The risk of deportation to the Northern Triangle countries is tangible and profound. According to a comprehensive study conducted by social scientist Elizabeth Kennedy at San Diego State University, between January 2014 and September 2015, at least 83 nationals deported to El Salvador, Honduras, and Guatemala were reported to have been subsequently murdered, with 45 murders in El Salvador, 35 in Honduras, and three in Guatemala.
Designation of a country for TPS should be premised on whether country conditions meet the statutory requirements set by Congress and must not be impacted by unfounded fears of increased refugees arriving at our nation’s border. TPS eligibility is strictly limited to individuals who are physically present in the United States prior to designation. Moreover, outflows from these countries are primarily driven by push factors of extreme violence and persecution, not domestic immigration policy. There is no historical precedent or evidence of additional foreign nationals attempting to enter the United States as a consequence of a TPS designation. Certainly, your Administration has not shied away from taking bold action to exercise its discretionary authority to establish Deferred Action for Childhood Arrivals despite critics’ unfounded and speculative allegations that such exercise would drive others to migrate here. Moreover, even a federal court has taken a dim view of the argument that the Administration’s policies allowing undocumented immigrants to remain in the country contribute to future migration.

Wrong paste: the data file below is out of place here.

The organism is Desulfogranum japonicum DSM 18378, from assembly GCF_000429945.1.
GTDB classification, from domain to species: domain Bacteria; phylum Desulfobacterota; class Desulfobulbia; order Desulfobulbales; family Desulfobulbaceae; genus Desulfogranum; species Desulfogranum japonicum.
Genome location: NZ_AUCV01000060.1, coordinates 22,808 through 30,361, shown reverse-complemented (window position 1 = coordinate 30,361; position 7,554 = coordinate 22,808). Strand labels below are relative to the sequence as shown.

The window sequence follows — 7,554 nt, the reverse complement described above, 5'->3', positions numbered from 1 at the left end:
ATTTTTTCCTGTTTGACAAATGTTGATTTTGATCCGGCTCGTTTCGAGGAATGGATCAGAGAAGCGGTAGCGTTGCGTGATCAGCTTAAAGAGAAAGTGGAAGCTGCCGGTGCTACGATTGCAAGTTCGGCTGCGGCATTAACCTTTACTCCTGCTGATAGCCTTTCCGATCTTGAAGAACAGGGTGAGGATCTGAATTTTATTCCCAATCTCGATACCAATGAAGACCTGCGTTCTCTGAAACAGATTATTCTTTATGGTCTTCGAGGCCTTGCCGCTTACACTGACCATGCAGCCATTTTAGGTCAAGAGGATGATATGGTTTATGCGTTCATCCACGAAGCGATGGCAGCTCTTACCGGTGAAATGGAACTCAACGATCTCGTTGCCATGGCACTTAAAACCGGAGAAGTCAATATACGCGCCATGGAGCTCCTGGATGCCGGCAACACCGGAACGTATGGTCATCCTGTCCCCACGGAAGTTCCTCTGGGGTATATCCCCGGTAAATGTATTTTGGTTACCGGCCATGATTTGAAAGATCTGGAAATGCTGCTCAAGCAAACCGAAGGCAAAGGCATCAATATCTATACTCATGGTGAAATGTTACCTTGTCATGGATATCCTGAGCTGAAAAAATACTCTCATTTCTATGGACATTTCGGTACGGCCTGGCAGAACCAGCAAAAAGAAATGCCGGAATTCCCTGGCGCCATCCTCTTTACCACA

The asylum system plays a key role in protecting many of those who flee persecution in their home countries. However, despite the high rates of homicide, femicide, and other forms of violence, the overall success rate for Central American asylum seekers in U.S. immigration courts is very low. While due process issues and lack of counsel play a role, the standards for securing asylum are very narrow, require very high levels of corroboration, and many of the reasons that Central American asylum seekers need protection, such as fear of persecution due to opposition to gangs, involve a complicated and evolving area of asylum law.
Given the urgent nature of this request and the risk placed on the lives of those who are deported, we request your timely consideration and prompt reply. If you need additional information or have questions related to this request, please contact Royce Murray, National Immigrant Justice Center, at or 312-718-5021.

For a full list of the undersigned, click HERE